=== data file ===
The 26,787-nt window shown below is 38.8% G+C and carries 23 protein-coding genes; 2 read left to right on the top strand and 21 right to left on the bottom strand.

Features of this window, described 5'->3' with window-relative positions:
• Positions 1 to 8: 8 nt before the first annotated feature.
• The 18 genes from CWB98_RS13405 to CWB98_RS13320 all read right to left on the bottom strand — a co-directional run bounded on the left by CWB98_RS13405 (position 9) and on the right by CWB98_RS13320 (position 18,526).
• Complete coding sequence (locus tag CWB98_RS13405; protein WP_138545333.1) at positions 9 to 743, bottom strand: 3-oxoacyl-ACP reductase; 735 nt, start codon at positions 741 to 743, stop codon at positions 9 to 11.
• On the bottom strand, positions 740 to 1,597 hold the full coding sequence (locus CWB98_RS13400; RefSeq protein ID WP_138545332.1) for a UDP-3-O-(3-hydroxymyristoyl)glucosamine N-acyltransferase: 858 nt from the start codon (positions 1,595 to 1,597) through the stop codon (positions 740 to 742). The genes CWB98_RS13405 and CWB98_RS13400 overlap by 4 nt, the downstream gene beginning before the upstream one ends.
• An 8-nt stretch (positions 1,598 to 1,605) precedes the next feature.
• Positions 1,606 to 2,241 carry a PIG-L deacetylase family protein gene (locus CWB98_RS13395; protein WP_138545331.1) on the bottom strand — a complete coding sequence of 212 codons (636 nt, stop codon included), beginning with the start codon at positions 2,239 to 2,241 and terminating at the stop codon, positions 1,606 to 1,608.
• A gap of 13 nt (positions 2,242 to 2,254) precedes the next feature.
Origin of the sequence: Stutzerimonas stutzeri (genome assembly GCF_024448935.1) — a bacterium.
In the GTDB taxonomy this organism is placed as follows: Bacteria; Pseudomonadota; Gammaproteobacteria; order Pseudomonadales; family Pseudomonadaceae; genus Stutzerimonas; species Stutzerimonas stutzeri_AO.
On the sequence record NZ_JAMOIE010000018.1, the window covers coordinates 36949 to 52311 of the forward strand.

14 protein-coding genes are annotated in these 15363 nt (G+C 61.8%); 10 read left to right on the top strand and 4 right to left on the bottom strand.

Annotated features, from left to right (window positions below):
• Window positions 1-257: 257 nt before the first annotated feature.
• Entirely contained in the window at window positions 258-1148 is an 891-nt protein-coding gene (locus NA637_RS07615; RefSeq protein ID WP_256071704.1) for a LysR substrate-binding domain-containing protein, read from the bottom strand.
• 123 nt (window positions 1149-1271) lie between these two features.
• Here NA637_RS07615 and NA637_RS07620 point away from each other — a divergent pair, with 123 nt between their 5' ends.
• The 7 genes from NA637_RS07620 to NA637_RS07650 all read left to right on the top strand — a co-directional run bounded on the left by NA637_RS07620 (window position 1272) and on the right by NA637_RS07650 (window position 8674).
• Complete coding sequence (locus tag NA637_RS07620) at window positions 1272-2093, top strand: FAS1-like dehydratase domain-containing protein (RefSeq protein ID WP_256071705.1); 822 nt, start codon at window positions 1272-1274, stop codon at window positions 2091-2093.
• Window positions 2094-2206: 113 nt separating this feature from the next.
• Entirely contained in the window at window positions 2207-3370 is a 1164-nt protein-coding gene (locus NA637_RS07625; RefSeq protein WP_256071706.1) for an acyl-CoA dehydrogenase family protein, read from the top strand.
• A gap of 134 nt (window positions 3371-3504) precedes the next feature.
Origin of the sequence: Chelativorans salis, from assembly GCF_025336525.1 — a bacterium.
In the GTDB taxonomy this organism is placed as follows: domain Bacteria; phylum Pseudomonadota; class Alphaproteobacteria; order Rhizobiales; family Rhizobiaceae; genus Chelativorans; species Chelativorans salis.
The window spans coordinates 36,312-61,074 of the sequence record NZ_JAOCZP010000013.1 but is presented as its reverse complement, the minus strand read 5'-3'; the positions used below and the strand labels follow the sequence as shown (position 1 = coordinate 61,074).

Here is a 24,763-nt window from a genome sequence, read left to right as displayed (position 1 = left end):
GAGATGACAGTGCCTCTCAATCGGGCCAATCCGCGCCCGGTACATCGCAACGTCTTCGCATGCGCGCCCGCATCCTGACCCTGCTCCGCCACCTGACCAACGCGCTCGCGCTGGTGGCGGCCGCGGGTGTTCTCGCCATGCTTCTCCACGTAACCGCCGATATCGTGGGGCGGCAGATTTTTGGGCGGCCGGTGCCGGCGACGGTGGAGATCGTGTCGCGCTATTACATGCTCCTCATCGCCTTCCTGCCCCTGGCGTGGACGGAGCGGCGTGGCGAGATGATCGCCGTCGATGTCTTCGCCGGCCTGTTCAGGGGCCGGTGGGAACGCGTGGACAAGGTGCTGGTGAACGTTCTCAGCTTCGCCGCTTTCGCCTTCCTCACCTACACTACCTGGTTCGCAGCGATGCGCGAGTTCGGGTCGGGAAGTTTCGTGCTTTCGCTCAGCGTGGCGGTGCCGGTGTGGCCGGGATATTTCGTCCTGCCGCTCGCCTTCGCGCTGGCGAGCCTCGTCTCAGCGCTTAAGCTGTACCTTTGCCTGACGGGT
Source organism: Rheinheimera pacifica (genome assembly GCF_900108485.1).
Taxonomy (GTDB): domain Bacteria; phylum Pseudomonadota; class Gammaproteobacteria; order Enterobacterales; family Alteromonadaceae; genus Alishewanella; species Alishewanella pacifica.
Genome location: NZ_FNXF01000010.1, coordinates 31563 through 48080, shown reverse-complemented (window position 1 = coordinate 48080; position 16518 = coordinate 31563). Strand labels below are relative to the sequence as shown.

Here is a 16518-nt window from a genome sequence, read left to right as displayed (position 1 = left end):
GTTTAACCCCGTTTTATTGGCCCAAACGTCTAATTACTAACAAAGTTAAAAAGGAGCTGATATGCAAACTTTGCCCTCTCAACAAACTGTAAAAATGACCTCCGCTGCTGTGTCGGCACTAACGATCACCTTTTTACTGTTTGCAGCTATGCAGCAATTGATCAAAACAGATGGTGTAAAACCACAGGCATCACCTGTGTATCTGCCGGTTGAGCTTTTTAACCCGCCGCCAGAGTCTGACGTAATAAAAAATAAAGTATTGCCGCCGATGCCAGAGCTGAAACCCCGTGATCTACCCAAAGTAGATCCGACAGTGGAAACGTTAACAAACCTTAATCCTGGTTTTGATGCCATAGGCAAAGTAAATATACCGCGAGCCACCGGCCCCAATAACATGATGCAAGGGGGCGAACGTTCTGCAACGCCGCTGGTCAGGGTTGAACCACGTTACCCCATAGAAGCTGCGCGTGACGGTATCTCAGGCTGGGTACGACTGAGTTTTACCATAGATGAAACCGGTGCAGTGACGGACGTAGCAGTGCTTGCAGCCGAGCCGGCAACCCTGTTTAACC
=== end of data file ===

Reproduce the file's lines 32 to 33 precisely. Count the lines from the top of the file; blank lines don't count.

Here is a 16518-nt window from a genome sequence, read left to right as displayed (position 1 = left end):
GTTTAACCCCGTTTTATTGGCCCAAACGTCTAATTACTAACAAAGTTAAAAAGGAGCTGATATGCAAACTTTGCCCTCTCAACAAACTGTAAAAATGACCTCCGCTGCTGTGTCGGCACTAACGATCACCTTTTTACTGTTTGCAGCTATGCAGCAATTGATCAAAACAGATGGTGTAAAACCACAGGCATCACCTGTGTATCTGCCGGTTGAGCTTTTTAACCCGCCGCCAGAGTCTGACGTAATAAAAAATAAAGTATTGCCGCCGATGCCAGAGCTGAAACCCCGTGATCTACCCAAAGTAGATCCGACAGTGGAAACGTTAACAAACCTTAATCCTGGTTTTGATGCCATAGGCAAAGTAAATATACCGCGAGCCACCGGCCCCAATAACATGATGCAAGGGGGCGAACGTTCTGCAACGCCGCTGGTCAGGGTTGAACCACGTTACCCCATAGAAGCTGCGCGTGACGGTATCTCAGGCTGGGTACGACTGAGTTTTACCATAGATGAAACCGGTGCAGTGACGGACGTAGCAGTGCTTGCAGCCGAGCCGGCAACCCTGTTTAACC